Recently I was in Indianapolis teaching at a spiritual writers conference. After one of my classes a woman came up to me and told me she owned an independent bookstore, but she’s also a lawyer and she’s been doing work on gun control laws. She asked me about the issue, but I wasn’t sure how to communicate the depth of my disillusionment.
It’s been over a year since the Parkland, Florida shootings at Marjory Stoneman Douglas High School and over a year after the massacre in Las Vegas. It’s almost three years after Orlando, almost four years after Charleston, and six years, three months after Sandy Hook. I have felt bewildered and hopeless on this issue because my calling ever since my son came home from Sandy Hook Elementary that day in December has been to walk a very particular road with him through grief and recovery and our family’s spiritual growth. I’ve seen politicians stare in the face of parents who have lost children and hold that gaze of carefully practiced frozen compassion, knowing in their heart what is right, but remaining steadfastly ruled by the brain that tells them how invested they are elsewhere.
I’m not sure what I would say to such a person.
I responded to the woman only briefly. I told her since nothing had changed after all the lives lost I doubted anything would really change now.
Less than two hours later came the news that the Connecticut Supreme Court would allow to move forward the lawsuit brought by a group of Sandy Hook families against a gun manufacturer. I was happily stunned to be proven wrong and so quickly. I sought out the woman and, with tears in my eyes, told her the news. We rejoiced but then she said to me,
“It’s all right. We are here to do this work for you. You lived through it and that’s enough.”
This is my calling, she was saying. I realized when I had responded to her earlier, I was speaking from a place of darkness and not hope. She handed hope back to me, a butterfly with gentle, golden wings.
Then the following week, just six days after the massacre in the Christchurch mosque, New Zealand’s government passed legislation banning a range of semi-automatic rifles and large ammunition magazines. The day after that the state senate in Vermont passed a bill requiring a waiting period to purchase a handgun. Hope began to glow.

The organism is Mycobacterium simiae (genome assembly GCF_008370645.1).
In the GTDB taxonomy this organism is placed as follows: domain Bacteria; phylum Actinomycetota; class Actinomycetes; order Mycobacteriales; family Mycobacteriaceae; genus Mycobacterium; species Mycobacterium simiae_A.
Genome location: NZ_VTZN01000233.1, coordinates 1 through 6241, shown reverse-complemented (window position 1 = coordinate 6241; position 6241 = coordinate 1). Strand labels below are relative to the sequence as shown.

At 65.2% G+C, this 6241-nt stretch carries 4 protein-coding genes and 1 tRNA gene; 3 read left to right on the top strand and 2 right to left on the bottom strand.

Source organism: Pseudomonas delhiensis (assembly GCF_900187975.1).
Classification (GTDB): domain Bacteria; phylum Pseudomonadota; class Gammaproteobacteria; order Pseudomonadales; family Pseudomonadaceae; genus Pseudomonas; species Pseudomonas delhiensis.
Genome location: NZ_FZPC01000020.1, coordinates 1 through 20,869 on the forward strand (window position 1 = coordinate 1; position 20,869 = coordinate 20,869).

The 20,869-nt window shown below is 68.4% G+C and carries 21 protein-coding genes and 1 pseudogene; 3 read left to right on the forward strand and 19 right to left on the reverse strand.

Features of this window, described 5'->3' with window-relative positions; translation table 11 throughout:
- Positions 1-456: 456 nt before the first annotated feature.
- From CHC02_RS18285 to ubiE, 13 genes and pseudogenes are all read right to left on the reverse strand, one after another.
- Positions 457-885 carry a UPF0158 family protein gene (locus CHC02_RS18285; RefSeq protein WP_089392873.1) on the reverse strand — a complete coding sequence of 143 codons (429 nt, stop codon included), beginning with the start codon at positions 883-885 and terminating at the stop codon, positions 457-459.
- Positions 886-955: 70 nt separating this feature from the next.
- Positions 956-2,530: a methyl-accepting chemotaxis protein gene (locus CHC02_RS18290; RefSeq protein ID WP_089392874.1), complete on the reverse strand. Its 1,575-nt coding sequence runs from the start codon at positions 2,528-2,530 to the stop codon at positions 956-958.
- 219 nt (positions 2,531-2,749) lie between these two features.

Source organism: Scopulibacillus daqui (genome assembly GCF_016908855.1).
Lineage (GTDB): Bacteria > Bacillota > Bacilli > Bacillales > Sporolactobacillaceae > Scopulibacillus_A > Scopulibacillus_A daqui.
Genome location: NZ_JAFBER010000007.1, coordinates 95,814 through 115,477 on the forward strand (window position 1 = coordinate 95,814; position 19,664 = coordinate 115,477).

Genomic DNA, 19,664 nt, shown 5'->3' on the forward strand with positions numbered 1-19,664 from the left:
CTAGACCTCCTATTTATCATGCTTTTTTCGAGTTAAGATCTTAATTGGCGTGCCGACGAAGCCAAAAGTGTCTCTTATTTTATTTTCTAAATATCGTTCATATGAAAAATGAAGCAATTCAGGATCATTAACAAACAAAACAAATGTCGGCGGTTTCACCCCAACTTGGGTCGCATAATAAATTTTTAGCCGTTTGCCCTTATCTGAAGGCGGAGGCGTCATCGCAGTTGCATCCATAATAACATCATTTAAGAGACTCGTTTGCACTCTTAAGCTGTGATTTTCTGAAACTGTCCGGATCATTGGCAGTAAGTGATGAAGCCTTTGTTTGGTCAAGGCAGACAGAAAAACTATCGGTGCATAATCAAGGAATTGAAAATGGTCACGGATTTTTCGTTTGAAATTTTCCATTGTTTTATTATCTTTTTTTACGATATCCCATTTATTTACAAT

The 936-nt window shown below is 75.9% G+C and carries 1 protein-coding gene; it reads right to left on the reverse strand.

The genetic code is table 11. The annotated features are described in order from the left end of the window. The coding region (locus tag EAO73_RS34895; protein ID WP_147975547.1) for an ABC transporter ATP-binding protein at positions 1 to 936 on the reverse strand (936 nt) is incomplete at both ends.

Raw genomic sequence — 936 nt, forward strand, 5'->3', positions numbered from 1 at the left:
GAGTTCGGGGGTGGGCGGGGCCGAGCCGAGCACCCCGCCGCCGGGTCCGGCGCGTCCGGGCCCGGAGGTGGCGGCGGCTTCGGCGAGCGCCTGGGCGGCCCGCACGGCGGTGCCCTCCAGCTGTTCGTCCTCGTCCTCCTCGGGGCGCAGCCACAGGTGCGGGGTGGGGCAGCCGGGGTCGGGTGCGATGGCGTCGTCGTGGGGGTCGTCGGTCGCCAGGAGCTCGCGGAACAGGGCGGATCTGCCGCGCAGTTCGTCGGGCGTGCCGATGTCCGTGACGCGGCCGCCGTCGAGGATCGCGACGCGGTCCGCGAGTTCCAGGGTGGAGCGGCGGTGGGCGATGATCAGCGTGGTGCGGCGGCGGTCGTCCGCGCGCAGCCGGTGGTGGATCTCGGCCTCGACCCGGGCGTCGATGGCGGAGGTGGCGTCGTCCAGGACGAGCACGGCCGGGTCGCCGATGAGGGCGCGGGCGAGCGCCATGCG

I carried this hope to St. James’s Episcopal Church in West Hartford, Connecticut. I was invited to speak for their Lenten series on Walking the Talk: Living Our Baptismal Promises. The baptismal promise I spoke to: “Will you persevere in resisting evil and, whenever you fall into sin, repent and return to the Lord?” I talked about my recent experiences and how we don’t resist alone because sometimes the work is yours and sometimes it belongs to others. And it’s okay.
During the Q&A a mother asked me about how to find joy after tragedy. I told her joy is our birthright and when evil acts take it from us we have to reclaim it—in fact, it is our duty. Christ came into the world so we might have life and have it abundantly. No one gets to change that. We reach for light and joy, setting the example for our children as we do so.
But there was something I didn’t say. She held a baby on her hip. A few toddlers roamed the room. Other parents listened carefully and, honestly, I didn’t want to scare them. The answer I didn’t share answer was this: We must seek light and joy again and we must do it with all our heart and soul because what is the alternative? Darkness.
The following morning on my way home after running an errand I drove past the home of Jennifer Hensel and Jeremy Richman and saw a police car parked near their house. Other cars were parked in front and orange cones blocked entry to their driveway. It reminded me of the hours after the Sandy Hook shooting, when the victims’ families had state troopers standing guard at their homes. Jenn and Jeremy lost their daughter Avielle, age 6, that day. But I thought, Nothing so terrible could happen again. I assumed they were hosting an event, something big in connection with the foundation they had created and named after their daughter. I say this to show the place of denial I immediately went to because, really, who would have an event so early on a Monday morning?
Two hours later I learned Jeremy, a kind man who owned one of the most radiant smiles I’ve ever seen, had taken his own life.
See how quickly hope is crushed? See how quietly devastation enters?
I still believe in reclaiming joy but I am sad, very sad, to know it is not always possible. It’s a sit on the floor with my head in my hands moment. How to move on from here?
I’m thinking of how when you touch a butterfly it leaves a dust on your fingers. I wonder if I have this on my skin now? Will it help me to remember what hope is and how it comes unbidden from the most unexpected places?
A friend posted this comment in my Facebook feed:
I have these people I pull things from…you, I pull maternal strength and eternal hope. I’m so sorry for this news. I’m sorry for this pain. I will remain hopeful for your maternal heart.
She’s telling me this is what I have to remember: I neither seek nor hold such hope alone.
I need this fluttering, fragile hope. We all do. I’m grateful to know that for a time she will hold it for me so I can hold it for my child and he can hold it for others. Somehow, between all of us, this hope will remain alive. Somehow, I know, it will once again take flight.
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